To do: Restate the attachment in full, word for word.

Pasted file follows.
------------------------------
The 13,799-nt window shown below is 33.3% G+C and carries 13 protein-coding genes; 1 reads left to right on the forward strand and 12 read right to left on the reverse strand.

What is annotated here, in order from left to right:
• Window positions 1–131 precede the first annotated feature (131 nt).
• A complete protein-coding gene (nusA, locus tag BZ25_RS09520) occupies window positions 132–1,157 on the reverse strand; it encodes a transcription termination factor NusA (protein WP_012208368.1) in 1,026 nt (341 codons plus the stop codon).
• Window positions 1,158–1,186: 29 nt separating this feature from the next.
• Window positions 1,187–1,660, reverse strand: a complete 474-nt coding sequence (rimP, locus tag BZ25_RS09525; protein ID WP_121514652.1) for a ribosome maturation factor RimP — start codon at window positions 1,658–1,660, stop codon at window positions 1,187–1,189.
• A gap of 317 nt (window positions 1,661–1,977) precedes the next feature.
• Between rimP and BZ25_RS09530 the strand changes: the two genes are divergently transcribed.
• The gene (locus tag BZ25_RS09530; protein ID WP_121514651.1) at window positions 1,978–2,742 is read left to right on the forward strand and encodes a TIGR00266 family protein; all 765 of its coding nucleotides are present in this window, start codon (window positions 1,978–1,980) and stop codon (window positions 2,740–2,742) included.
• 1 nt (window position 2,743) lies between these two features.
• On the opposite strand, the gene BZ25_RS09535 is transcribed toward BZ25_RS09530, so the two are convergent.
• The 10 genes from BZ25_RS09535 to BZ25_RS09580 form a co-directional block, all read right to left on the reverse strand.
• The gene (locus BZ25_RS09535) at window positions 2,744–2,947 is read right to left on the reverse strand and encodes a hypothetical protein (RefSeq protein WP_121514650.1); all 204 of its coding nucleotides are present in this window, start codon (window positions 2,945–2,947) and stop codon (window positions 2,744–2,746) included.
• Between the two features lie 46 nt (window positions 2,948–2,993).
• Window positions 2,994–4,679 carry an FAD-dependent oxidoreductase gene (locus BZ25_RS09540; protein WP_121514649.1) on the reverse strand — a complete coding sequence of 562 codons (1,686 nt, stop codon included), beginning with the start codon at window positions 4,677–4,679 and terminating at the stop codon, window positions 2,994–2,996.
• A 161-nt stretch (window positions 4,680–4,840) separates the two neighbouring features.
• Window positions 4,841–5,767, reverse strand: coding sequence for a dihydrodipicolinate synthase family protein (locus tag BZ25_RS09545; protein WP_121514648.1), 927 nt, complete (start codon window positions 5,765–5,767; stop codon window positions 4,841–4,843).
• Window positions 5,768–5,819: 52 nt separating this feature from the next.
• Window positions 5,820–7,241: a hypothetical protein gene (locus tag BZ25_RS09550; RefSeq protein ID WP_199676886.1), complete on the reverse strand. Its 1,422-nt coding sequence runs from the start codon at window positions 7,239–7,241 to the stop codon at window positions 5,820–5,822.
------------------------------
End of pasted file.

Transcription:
The 13,799-nt window shown below is 33.3% G+C and carries 13 protein-coding genes; 1 reads left to right on the forward strand and 12 read right to left on the reverse strand.

What is annotated here, in order from left to right:
• Window positions 1–131 precede the first annotated feature (131 nt).
• A complete protein-coding gene (nusA, locus tag BZ25_RS09520) occupies window positions 132–1,157 on the reverse strand; it encodes a transcription termination factor NusA (protein WP_012208368.1) in 1,026 nt (341 codons plus the stop codon).
• Window positions 1,158–1,186: 29 nt separating this feature from the next.
• Window positions 1,187–1,660, reverse strand: a complete 474-nt coding sequence (rimP, locus tag BZ25_RS09525; protein ID WP_121514652.1) for a ribosome maturation factor RimP — start codon at window positions 1,658–1,660, stop codon at window positions 1,187–1,189.
• A gap of 317 nt (window positions 1,661–1,977) precedes the next feature.
• Between rimP and BZ25_RS09530 the strand changes: the two genes are divergently transcribed.
• The gene (locus tag BZ25_RS09530; protein ID WP_121514651.1) at window positions 1,978–2,742 is read left to right on the forward strand and encodes a TIGR00266 family protein; all 765 of its coding nucleotides are present in this window, start codon (window positions 1,978–1,980) and stop codon (window positions 2,740–2,742) included.
• 1 nt (window position 2,743) lies between these two features.
• On the opposite strand, the gene BZ25_RS09535 is transcribed toward BZ25_RS09530, so the two are convergent.
• The 10 genes from BZ25_RS09535 to BZ25_RS09580 form a co-directional block, all read right to left on the reverse strand.
• The gene (locus BZ25_RS09535) at window positions 2,744–2,947 is read right to left on the reverse strand and encodes a hypothetical protein (RefSeq protein WP_121514650.1); all 204 of its coding nucleotides are present in this window, start codon (window positions 2,945–2,947) and stop codon (window positions 2,744–2,746) included.
• Between the two features lie 46 nt (window positions 2,948–2,993).
• Window positions 2,994–4,679 carry an FAD-dependent oxidoreductase gene (locus BZ25_RS09540; protein WP_121514649.1) on the reverse strand — a complete coding sequence of 562 codons (1,686 nt, stop codon included), beginning with the start codon at window positions 4,677–4,679 and terminating at the stop codon, window positions 2,994–2,996.
• A 161-nt stretch (window positions 4,680–4,840) separates the two neighbouring features.
• Window positions 4,841–5,767, reverse strand: coding sequence for a dihydrodipicolinate synthase family protein (locus tag BZ25_RS09545; protein WP_121514648.1), 927 nt, complete (start codon window positions 5,765–5,767; stop codon window positions 4,841–4,843).
• Window positions 5,768–5,819: 52 nt separating this feature from the next.
• Window positions 5,820–7,241: a hypothetical protein gene (locus tag BZ25_RS09550; RefSeq protein ID WP_199676886.1), complete on the reverse strand. Its 1,422-nt coding sequence runs from the start codon at window positions 7,239–7,241 to the stop codon at window positions 5,820–5,822.